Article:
In April 2000 [nine months after the Albanians got what they wanted], London’s Sunday Telegraph reported that the KLA’s “divinely inspired” struggle against the Serbs was being extended through “fundraising events…being held by mosques and internet groups” in Britain, subsidized partially by a wave of prescription fraud among poor British Muslims exploiting the National Health Service. Britain’s socialized health care allowed them to obtain expensive drugs for next to nothing, and then sell them “on the black market to raise funds for Jihad struggles including the one in kosovo.” Further, according to the newspaper, “many of the drugs are shipped direct to frontline units.”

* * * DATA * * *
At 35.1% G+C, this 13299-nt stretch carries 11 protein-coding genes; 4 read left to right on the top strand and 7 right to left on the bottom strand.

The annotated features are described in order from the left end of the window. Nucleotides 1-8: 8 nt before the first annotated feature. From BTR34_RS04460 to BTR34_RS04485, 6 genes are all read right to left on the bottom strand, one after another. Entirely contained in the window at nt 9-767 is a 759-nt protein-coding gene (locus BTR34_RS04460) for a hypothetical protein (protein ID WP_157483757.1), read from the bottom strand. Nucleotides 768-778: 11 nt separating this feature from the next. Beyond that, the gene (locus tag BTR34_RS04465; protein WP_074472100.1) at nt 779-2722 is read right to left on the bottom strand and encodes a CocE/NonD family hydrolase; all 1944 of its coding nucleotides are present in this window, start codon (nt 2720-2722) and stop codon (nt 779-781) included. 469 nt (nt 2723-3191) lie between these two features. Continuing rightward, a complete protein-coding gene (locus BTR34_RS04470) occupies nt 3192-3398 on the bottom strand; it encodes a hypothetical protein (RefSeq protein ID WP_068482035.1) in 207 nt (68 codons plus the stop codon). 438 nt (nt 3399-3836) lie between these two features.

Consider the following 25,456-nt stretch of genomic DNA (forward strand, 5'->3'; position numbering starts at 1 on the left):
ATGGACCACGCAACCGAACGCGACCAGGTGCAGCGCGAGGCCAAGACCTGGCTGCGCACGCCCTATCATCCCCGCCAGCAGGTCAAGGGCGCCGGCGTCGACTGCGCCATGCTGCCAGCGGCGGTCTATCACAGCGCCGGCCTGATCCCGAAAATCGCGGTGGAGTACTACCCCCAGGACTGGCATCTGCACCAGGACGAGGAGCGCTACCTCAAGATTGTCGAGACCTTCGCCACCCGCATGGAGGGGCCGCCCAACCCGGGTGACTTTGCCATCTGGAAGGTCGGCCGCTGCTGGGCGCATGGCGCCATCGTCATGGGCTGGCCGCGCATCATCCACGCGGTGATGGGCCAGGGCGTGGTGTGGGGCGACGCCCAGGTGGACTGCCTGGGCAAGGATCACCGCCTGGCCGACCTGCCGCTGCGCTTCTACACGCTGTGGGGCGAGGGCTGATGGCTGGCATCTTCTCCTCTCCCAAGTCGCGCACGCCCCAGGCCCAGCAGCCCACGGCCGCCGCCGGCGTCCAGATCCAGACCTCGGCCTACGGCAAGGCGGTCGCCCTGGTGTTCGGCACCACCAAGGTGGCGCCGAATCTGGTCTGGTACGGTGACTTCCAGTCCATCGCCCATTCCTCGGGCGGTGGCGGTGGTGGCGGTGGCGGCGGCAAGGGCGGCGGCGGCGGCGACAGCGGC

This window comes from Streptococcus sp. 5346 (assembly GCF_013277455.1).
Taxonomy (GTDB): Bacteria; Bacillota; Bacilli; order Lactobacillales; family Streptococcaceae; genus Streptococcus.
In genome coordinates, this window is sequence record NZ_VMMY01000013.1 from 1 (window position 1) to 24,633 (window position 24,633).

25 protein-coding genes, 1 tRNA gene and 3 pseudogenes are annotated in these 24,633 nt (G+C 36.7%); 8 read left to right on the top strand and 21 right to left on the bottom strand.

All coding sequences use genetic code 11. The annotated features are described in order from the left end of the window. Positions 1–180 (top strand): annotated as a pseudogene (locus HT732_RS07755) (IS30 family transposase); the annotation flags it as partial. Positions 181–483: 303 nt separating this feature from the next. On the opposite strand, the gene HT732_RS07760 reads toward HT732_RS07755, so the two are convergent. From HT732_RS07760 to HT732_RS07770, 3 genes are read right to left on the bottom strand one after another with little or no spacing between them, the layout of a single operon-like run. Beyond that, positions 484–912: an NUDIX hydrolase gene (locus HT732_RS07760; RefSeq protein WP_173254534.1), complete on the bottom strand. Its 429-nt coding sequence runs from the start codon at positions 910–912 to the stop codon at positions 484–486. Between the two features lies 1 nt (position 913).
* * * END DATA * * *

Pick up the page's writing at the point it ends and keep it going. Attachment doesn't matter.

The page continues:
Ah, but that wasn’t a problem for the Brits, as they weren’t the ones who were being targeted. Deliso describes the “British-born Muslims of Middle Eastern and South Asian background whose interest in the Kosovo jihad was at best tolerated and at worst possibly manipulated by British intelligence…As long as they did not attack within Britain, known radicals were allowed to carry out recruitment and funding activities for jihads everywhere from Kashmir to Kosovo…The result of this spirit of ‘tolerance’…was seen on July 7, when homegrown but foreign-trained Islamic radicals, some veterans of Kosovo, carried out multiple bombings on the London Underground.”
And, of course, we saw it again with the Doctors’ Plot over the summer.
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